Blog #57 – Character strengths – Part 5
So, you’ve completed the VIA character strengths questionnaire – now what?
Once you do the questionnaire online, you will receive immediate results ranking how you fared on the individual strengths contained within the classification, from #1 (your top strength) to #24 (the strength you scored worst on). The instant feedback on the VIA website merely lists your league table of results, it doesn’t tell you how you scored on each strength or offer any further elaboration on what your scores might mean for you. If you choose, you have the option of purchasing reports that go into greater detail and give an in-depth breakdown of your results, as well offering more information on the strengths themselves. I have no ties with the VIA and so won’t use this platform to offer an opinion on whether it would be worthwhile or not to spend money on detailed reports; however, even if you choose not to, seeing the league table-style ranking list even without additional information can be illuminating.
The logic of the classification and the questionnaire is that each individual will tend to have two to five signature strengths, i.e., strengths that you are most naturally able to tap into and cultivate. So, when you look at the instant results on the VIA website, even without specific scores and individualised comments, you will be able to see your top five and know that these approximate towards being your key signature strengths.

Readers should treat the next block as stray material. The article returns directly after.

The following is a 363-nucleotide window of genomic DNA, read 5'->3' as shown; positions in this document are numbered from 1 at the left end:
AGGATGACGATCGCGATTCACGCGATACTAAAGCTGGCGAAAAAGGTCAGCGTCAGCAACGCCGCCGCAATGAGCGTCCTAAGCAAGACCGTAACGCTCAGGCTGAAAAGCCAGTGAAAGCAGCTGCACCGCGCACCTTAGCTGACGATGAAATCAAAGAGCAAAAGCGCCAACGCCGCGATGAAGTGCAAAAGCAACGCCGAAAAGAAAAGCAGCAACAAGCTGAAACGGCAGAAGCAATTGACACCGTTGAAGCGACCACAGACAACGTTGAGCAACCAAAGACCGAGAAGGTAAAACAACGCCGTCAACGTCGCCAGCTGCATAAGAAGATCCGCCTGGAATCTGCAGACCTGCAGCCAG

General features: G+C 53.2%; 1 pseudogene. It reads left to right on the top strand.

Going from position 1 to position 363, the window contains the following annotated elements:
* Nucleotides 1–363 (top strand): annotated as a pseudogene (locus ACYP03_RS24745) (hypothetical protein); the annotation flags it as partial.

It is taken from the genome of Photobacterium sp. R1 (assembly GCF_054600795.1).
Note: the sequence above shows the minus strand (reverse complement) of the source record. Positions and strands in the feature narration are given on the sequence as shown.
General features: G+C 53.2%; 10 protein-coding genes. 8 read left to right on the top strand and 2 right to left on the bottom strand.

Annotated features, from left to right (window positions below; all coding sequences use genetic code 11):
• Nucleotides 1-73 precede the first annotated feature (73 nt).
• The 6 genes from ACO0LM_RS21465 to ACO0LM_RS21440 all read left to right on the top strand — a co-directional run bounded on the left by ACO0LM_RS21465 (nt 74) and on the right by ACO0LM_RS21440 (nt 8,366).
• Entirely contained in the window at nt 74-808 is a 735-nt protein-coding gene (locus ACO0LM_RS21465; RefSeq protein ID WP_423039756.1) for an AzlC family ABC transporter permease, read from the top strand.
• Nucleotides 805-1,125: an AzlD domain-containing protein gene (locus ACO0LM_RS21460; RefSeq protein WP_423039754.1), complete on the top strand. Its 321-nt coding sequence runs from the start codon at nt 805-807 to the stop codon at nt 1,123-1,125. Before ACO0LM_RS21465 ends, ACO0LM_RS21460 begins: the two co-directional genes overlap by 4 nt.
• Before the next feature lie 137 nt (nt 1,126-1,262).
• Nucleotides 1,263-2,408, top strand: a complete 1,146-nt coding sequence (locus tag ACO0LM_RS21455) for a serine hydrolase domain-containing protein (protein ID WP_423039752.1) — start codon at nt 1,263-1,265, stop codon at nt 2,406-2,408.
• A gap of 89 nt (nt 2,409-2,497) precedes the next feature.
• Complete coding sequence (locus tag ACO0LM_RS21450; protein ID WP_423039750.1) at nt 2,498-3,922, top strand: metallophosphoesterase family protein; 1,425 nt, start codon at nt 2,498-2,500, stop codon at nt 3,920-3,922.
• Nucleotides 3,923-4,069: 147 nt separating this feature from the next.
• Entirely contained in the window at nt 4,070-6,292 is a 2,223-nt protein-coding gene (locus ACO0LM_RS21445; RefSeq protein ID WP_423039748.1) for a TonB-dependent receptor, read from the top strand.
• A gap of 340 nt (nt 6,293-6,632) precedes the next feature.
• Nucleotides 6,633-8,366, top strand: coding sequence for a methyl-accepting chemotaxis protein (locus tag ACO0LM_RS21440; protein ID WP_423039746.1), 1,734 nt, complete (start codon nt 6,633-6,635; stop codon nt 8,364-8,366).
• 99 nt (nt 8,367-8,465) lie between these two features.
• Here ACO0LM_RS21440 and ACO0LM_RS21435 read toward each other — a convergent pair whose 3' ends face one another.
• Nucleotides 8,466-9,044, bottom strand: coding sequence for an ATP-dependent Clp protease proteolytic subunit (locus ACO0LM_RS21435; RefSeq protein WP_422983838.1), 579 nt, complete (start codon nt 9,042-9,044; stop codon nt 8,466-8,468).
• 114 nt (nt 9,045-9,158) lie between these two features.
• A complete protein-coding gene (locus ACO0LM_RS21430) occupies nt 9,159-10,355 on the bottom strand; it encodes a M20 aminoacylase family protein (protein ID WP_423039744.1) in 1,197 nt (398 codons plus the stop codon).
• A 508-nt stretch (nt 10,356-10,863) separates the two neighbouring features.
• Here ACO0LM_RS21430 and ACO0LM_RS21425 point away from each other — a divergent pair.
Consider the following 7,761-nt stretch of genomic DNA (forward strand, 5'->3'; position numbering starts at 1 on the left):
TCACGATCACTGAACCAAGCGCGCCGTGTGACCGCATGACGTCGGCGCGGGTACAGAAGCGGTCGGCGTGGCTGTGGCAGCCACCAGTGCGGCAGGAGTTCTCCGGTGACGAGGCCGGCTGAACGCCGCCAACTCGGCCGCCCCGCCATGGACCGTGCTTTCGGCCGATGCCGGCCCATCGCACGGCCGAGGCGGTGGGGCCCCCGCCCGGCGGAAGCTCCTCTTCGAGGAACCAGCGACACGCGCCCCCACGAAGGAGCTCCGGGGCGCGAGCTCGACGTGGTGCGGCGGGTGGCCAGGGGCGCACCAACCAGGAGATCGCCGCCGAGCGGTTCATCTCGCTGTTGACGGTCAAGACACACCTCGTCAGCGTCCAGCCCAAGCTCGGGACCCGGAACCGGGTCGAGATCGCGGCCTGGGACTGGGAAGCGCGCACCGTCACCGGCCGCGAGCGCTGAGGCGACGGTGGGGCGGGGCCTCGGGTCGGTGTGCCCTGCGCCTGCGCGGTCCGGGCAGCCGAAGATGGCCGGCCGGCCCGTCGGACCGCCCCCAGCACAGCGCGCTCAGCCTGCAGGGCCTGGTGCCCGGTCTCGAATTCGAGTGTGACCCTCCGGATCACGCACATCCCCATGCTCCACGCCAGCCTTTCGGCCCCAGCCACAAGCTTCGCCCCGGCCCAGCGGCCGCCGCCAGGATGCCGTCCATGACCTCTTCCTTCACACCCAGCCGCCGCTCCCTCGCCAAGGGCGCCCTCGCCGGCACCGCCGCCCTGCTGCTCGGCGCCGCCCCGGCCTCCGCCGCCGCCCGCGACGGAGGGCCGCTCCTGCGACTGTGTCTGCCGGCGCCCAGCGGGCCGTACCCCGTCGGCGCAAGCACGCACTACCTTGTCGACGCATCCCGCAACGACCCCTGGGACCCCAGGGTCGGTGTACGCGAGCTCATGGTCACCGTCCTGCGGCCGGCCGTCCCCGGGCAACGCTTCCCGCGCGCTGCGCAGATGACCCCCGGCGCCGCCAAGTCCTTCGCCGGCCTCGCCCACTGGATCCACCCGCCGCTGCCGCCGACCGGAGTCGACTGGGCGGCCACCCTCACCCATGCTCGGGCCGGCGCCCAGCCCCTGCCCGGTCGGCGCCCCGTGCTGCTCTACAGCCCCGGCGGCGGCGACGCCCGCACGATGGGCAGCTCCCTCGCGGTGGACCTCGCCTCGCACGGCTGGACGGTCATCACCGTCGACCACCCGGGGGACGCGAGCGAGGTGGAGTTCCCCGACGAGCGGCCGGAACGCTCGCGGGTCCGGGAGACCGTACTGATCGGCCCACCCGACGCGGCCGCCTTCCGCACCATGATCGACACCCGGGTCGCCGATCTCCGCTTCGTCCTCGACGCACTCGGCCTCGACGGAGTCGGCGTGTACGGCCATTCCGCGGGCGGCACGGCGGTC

When you see the #1-24 laid out in league table format, you will most likely find that it makes sense to you in terms of how you view yourself, but we still need to consider how we distinguish between a signature strength and other strengths.
Martin Seligman and Christopher Peterson considered this important point when constructing the classification and spoke in terms of how a signature strength might be defined as one that a person owns, celebrates, and frequently uses. More specifically, they suggest a number of possible criteria that line up with the exercising of a signature strength. For example, if when attempting to use a particular strength you feel a sense of ownership and authenticity with regard to it (i.e., that you somehow feel as if you are tapping into your real self), then that may well mean it is one of your signature strengths. Other examples of these criteria include a feeling of excitement when displaying the strength, feeling invigorated rather than exhausted when using it, seeking out projects that will allow you to use it, and experiencing intrinsic motivation to use the strength, i.e., wanting to exercise the strength because of that sense of ‘fit’, as opposed to being focused on extrinsic considerations, such as using it to make money. On this latter point, using signature strengths may well prove to be financially beneficial, but that can almost be incidental or a happy by-product, as opposed to being your primary motivation for using them.
If you look at your own results, you should feel like some of these criteria apply to your top five, and would perhaps feel less applicable to the strengths appearing at the lower end of the league table.